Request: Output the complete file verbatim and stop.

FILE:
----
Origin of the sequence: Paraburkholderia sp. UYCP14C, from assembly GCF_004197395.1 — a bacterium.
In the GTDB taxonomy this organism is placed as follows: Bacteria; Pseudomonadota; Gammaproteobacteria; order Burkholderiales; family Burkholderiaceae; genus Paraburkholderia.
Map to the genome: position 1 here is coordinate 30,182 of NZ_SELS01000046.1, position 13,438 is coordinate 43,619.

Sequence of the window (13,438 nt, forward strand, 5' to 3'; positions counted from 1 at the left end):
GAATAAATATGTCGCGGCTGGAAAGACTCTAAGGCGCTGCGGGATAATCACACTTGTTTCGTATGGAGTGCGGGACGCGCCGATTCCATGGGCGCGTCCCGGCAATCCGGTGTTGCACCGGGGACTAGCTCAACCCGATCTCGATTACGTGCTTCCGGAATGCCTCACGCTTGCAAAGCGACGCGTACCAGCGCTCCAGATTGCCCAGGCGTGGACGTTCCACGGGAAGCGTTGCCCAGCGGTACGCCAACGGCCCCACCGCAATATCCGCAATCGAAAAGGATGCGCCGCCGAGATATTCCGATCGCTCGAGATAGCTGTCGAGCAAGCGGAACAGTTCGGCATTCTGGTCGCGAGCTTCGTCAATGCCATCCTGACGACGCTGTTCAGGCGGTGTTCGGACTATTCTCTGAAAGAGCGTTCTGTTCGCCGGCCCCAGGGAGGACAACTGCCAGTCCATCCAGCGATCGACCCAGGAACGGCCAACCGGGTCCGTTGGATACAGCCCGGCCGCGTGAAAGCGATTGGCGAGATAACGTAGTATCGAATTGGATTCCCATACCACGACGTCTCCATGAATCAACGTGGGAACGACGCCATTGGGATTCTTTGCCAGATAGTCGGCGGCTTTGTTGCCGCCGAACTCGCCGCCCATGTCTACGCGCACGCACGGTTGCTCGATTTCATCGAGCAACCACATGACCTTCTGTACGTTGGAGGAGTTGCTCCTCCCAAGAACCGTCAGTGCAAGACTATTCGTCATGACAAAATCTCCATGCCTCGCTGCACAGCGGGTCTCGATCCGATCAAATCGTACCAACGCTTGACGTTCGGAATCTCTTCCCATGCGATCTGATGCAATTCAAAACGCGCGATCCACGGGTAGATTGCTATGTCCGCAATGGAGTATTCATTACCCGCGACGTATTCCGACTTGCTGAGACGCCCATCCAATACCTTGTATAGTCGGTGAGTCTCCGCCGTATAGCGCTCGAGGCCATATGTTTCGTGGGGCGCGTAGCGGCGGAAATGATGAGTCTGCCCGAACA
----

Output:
Origin of the sequence: Paraburkholderia sp. UYCP14C, from assembly GCF_004197395.1 — a bacterium.
In the GTDB taxonomy this organism is placed as follows: Bacteria; Pseudomonadota; Gammaproteobacteria; order Burkholderiales; family Burkholderiaceae; genus Paraburkholderia.
Map to the genome: position 1 here is coordinate 30,182 of NZ_SELS01000046.1, position 13,438 is coordinate 43,619.

Sequence of the window (13,438 nt, forward strand, 5' to 3'; positions counted from 1 at the left end):
GAATAAATATGTCGCGGCTGGAAAGACTCTAAGGCGCTGCGGGATAATCACACTTGTTTCGTATGGAGTGCGGGACGCGCCGATTCCATGGGCGCGTCCCGGCAATCCGGTGTTGCACCGGGGACTAGCTCAACCCGATCTCGATTACGTGCTTCCGGAATGCCTCACGCTTGCAAAGCGACGCGTACCAGCGCTCCAGATTGCCCAGGCGTGGACGTTCCACGGGAAGCGTTGCCCAGCGGTACGCCAACGGCCCCACCGCAATATCCGCAATCGAAAAGGATGCGCCGCCGAGATATTCCGATCGCTCGAGATAGCTGTCGAGCAAGCGGAACAGTTCGGCATTCTGGTCGCGAGCTTCGTCAATGCCATCCTGACGACGCTGTTCAGGCGGTGTTCGGACTATTCTCTGAAAGAGCGTTCTGTTCGCCGGCCCCAGGGAGGACAACTGCCAGTCCATCCAGCGATCGACCCAGGAACGGCCAACCGGGTCCGTTGGATACAGCCCGGCCGCGTGAAAGCGATTGGCGAGATAACGTAGTATCGAATTGGATTCCCATACCACGACGTCTCCATGAATCAACGTGGGAACGACGCCATTGGGATTCTTTGCCAGATAGTCGGCGGCTTTGTTGCCGCCGAACTCGCCGCCCATGTCTACGCGCACGCACGGTTGCTCGATTTCATCGAGCAACCACATGACCTTCTGTACGTTGGAGGAGTTGCTCCTCCCAAGAACCGTCAGTGCAAGACTATTCGTCATGACAAAATCTCCATGCCTCGCTGCACAGCGGGTCTCGATCCGATCAAATCGTACCAACGCTTGACGTTCGGAATCTCTTCCCATGCGATCTGATGCAATTCAAAACGCGCGATCCACGGGTAGATTGCTATGTCCGCAATGGAGTATTCATTACCCGCGACGTATTCCGACTTGCTGAGACGCCCATCCAATACCTTGTATAGTCGGTGAGTCTCCGCCGTATAGCGCTCGAGGCCATATGTTTCGTGGGGCGCGTAGCGGCGGAAATGATGAGTCTGCCCGAACA